Second incident took place after motor was replaced in a Trek shop. Can't tell you the exact issue as I moved onto the Load60 at this point. Probably a cable issue upon putting everything back together, but the point remains the same -- not a lot of service options. Trek shops are familiar with Bosch but not E14/Rohloff integration.

From conversations with service techs, I've learned that troubleshooting amounts to swapping out the components systematically. The responsible party for warranty issues could be either Rohloff or Bosch, depending on the specific segment.
 
You can change the gear to a usable one by taking the wheel off, the shifter off + have an 8mm wrench on hand, IIRC. I remember setting the gear to 14 when I replaced the shifter.

First incident. I think the shifter itself was fine but the cable coming of the shifter was compromised in rough terrain. It doesn't unplug; there's a strain relief boot which separated from the unit as I recall. Replacing the entire unit (shifter with first segment of cable) solved the issue.

Second incident took place after motor was replaced in a Trek shop. Can't tell you the exact issue as I moved onto the Load60 at this point. Probably a cable issue upon putting everything back together, but the point remains the same -- not a lot of service options. Trek shops are familiar with Bosch but not E14/Rohloff integration.

From conversations with service techs, I've learned that troubleshooting amounts to swapping out the components systematically. The responsible party for warranty issues could be either Rohloff or Bosch, depending on the specific segment.
Thanks for your reply.

So only the first incident occurred in the field. Was the cable from the shifter broken or did the conductor fracture internally, within the insulator?

I ask the above to understand a potential scenario that I could face and possible temporary fixes.

On my bike, an RM SC2, the sidestand offers good protection of both the cable and the shifter.
 
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I went from a 2019 Delite Vario to a 2020 Superdelite Mountain to get extra range. It was prompted because (I believe) of a software bug in the smartphone system that kept throwing an error associated with modding the motor (503 I think it was), hence diasabling it at random times. Bosch refused to acknowledge the problem and did not believe me that I had never modded the motor. Fortunately my LBS did believe me and swopped out my Delite for a Superdelite with me paying just the difference in cost. I already loved the convenience of a belt and the Fox suspension, and with the mountain model I also had to upgrade to Rohloff to retain the belt.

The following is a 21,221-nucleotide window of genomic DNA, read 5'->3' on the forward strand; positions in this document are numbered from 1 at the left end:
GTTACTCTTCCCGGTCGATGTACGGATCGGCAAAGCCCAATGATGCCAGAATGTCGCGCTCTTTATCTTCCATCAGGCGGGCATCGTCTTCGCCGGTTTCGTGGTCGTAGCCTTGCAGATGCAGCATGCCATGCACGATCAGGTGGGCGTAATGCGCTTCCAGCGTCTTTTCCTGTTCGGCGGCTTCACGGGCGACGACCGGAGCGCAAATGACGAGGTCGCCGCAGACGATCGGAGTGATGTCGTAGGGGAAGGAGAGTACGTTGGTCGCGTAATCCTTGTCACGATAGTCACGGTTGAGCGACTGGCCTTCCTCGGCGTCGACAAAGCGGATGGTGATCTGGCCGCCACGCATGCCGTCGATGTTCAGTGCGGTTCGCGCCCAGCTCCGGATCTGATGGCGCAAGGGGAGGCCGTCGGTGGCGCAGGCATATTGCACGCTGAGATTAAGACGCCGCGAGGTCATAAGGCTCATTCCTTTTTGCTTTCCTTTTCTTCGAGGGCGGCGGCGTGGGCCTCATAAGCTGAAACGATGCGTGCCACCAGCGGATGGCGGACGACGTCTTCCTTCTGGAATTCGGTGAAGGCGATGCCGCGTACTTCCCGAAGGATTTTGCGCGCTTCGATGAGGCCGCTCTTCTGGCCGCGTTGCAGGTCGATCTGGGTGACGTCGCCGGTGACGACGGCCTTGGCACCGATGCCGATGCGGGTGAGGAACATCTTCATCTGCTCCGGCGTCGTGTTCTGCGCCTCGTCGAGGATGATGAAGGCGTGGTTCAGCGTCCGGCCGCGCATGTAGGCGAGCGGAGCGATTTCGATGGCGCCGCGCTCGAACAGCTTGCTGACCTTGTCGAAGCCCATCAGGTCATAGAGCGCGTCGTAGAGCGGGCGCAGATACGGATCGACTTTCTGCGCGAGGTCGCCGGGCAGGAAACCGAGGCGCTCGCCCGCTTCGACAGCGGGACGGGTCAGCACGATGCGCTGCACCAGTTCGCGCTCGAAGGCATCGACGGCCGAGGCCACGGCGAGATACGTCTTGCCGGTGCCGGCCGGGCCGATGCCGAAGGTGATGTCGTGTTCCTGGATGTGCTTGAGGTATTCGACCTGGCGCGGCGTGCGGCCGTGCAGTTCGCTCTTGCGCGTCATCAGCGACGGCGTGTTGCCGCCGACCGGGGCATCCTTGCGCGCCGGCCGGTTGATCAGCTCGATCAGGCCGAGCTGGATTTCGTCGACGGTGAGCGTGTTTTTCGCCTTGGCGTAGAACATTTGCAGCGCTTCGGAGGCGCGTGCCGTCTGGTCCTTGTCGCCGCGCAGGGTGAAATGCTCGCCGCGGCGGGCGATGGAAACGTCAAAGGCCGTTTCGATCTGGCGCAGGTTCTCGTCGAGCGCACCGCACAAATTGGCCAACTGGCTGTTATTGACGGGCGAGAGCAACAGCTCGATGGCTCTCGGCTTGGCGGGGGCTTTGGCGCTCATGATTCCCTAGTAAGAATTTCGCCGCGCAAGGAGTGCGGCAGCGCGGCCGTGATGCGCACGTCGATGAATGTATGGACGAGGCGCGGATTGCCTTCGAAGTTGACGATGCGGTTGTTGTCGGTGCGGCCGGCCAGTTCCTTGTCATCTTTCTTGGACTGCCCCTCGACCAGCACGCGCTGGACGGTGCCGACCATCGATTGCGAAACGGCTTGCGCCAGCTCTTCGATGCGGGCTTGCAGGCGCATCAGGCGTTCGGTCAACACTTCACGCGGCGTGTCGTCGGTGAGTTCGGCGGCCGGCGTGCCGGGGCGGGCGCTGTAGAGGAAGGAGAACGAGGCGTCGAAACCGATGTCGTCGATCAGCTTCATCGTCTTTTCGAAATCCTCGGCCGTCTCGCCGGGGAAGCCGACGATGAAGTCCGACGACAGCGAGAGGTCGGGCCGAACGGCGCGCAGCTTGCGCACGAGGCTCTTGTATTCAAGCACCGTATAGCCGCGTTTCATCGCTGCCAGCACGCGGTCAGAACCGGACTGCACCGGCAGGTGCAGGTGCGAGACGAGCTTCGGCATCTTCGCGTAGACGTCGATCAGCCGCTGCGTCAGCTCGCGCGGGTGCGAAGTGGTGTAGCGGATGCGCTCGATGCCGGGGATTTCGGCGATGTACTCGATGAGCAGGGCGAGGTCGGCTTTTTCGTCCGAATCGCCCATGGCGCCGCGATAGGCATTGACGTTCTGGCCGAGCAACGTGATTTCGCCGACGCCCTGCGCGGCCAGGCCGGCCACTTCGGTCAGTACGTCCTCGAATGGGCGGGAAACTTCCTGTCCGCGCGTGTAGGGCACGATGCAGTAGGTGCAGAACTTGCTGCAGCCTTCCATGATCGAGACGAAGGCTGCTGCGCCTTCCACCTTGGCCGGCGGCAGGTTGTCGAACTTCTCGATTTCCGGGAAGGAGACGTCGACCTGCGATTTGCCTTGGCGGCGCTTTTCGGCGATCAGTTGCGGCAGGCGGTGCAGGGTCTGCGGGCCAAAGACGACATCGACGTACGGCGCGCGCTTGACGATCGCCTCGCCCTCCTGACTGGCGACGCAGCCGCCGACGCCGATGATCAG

Now that I have moved back from Australia to New Zealand, I find myself riding less single track and more cycle path, and my Superdelite Mountain is not being used to its full potential. My next purchase will likely be another R&M, but a dual battery Homage with Rohloff so that I get the belt drive, wonderful gear ratios with the Rohloff to concur any hills, the dual battery to allow me to ride the distances on NZ's amazing long distance cycle trails, dual suspension for comfort (I will almost certainly upgrade to Fox post purchase unless R&M introduces the upgrade option) and the most sublime and plush riding experience that the Homage riding position provides.

When the time comes I will do some research and look at other brands to see how far they have come. It might not be a R&M, but as of today, it will be.
 
I went from a 2019 Delite Vario to a 2020 Superdelite Mountain to get extra range. It was prompted because (I believe) of a software bug in the smartphone system that kept throwing an error associated with modding the motor (503 I think it was), hence diasabling it at random times. Bosch refused to acknowledge the problem and did not believe me that I had never modded the motor. Fortunately my LBS did believe me and swopped out my Delite for a Superdelite with me paying just the difference in cost. I already loved the convenience of a belt and the Fox suspension, and with the mountain model I also had to upgrade to Rohloff to retain the belt.